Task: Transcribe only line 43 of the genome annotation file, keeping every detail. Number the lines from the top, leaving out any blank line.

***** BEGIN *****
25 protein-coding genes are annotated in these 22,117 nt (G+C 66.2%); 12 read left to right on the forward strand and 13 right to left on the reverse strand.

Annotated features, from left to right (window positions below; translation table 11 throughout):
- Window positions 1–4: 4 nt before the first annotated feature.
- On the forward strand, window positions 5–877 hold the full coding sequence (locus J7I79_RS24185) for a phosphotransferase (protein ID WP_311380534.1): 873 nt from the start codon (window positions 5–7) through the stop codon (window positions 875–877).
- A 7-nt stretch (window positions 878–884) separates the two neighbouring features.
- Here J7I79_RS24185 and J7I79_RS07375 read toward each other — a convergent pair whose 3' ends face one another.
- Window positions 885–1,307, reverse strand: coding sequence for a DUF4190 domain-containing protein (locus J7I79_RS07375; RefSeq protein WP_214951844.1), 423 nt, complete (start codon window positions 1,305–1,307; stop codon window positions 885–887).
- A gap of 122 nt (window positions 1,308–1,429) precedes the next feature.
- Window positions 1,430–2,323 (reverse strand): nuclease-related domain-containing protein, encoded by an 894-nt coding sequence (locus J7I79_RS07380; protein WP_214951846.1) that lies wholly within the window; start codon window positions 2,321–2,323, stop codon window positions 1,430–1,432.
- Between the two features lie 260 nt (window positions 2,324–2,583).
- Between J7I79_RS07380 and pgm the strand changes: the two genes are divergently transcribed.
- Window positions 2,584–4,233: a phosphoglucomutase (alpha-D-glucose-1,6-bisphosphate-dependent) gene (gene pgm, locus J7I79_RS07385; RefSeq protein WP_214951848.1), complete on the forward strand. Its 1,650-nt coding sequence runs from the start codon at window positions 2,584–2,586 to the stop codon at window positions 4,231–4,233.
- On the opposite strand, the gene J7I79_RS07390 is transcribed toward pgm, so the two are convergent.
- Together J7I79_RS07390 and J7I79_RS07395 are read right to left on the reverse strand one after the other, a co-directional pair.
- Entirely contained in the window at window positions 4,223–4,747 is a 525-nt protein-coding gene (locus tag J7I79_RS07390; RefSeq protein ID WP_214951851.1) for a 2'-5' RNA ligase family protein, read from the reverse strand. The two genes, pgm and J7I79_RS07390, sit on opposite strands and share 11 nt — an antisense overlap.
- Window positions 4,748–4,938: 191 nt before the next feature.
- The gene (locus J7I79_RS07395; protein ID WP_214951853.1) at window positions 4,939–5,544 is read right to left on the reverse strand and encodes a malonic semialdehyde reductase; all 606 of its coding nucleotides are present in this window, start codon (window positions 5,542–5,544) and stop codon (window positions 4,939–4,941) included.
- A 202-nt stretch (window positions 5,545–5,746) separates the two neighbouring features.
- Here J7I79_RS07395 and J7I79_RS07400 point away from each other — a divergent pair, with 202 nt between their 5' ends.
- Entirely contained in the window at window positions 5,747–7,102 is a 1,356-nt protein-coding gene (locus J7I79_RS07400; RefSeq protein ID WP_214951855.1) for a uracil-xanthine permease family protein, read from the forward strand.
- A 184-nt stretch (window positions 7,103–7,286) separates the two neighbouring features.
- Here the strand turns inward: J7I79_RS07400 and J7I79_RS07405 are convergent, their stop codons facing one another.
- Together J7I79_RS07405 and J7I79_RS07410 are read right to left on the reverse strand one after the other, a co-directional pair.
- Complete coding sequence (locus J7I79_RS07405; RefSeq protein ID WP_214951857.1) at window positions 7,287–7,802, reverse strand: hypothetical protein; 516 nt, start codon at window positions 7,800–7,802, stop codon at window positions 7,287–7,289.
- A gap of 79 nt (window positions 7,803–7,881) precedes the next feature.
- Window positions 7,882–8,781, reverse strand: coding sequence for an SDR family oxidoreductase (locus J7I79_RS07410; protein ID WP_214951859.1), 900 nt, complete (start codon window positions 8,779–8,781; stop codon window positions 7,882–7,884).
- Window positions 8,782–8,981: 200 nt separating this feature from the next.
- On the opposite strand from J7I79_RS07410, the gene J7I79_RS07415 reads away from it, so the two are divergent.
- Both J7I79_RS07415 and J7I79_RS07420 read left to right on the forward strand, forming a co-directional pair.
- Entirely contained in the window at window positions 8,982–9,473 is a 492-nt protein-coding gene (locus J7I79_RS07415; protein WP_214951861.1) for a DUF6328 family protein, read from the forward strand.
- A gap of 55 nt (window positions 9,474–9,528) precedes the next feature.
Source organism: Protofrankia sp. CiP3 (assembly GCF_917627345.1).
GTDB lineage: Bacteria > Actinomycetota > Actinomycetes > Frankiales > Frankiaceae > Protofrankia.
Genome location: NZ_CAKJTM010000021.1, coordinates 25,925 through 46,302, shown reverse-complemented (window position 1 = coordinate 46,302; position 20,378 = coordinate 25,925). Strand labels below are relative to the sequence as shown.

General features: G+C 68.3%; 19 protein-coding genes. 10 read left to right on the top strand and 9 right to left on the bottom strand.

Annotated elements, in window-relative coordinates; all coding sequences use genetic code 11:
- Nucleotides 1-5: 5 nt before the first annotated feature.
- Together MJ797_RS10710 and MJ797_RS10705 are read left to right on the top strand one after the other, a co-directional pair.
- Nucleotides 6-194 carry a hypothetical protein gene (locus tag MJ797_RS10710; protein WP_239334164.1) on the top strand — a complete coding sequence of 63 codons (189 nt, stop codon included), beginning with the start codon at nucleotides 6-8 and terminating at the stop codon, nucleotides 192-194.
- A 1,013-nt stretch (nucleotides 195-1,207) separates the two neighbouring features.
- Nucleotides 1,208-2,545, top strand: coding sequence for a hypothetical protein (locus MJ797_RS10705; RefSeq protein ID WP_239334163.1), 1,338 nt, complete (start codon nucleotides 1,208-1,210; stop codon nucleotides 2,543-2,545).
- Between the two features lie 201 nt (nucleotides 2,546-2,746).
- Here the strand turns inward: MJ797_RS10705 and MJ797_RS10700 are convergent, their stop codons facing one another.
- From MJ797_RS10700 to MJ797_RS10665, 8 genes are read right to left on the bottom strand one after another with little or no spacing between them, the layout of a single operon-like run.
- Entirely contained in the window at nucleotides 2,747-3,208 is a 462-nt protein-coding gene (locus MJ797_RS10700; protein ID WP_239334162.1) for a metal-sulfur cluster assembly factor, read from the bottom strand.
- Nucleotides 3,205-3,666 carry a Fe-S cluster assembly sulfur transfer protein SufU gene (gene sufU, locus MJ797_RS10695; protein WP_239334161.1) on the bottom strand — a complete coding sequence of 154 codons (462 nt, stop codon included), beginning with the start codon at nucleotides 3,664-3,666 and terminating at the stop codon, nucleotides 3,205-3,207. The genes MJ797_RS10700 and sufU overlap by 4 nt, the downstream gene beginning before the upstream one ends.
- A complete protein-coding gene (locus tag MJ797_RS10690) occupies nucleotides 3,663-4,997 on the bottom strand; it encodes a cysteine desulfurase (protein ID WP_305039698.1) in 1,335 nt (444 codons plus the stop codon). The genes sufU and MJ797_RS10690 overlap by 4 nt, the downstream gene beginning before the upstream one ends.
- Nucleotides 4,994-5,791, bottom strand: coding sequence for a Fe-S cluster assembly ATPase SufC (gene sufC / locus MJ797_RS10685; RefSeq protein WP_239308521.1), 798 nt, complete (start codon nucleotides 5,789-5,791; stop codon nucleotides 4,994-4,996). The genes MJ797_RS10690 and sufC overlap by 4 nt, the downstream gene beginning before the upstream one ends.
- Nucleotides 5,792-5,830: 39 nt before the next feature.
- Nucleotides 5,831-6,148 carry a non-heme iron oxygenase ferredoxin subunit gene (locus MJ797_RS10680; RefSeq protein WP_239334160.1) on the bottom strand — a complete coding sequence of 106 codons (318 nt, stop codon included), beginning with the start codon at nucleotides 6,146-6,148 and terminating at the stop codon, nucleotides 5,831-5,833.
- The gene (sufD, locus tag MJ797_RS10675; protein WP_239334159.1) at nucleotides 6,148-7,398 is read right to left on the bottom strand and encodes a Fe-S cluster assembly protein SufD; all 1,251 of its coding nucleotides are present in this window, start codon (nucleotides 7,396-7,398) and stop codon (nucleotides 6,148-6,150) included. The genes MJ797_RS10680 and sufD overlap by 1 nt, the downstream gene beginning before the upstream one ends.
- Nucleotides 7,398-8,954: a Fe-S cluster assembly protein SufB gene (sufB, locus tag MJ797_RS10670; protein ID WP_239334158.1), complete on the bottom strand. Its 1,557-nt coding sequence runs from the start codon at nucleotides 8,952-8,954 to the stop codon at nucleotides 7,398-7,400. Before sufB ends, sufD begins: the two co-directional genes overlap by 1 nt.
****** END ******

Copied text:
- Here the strand turns inward: MJ797_RS10705 and MJ797_RS10700 are convergent, their stop codons facing one another.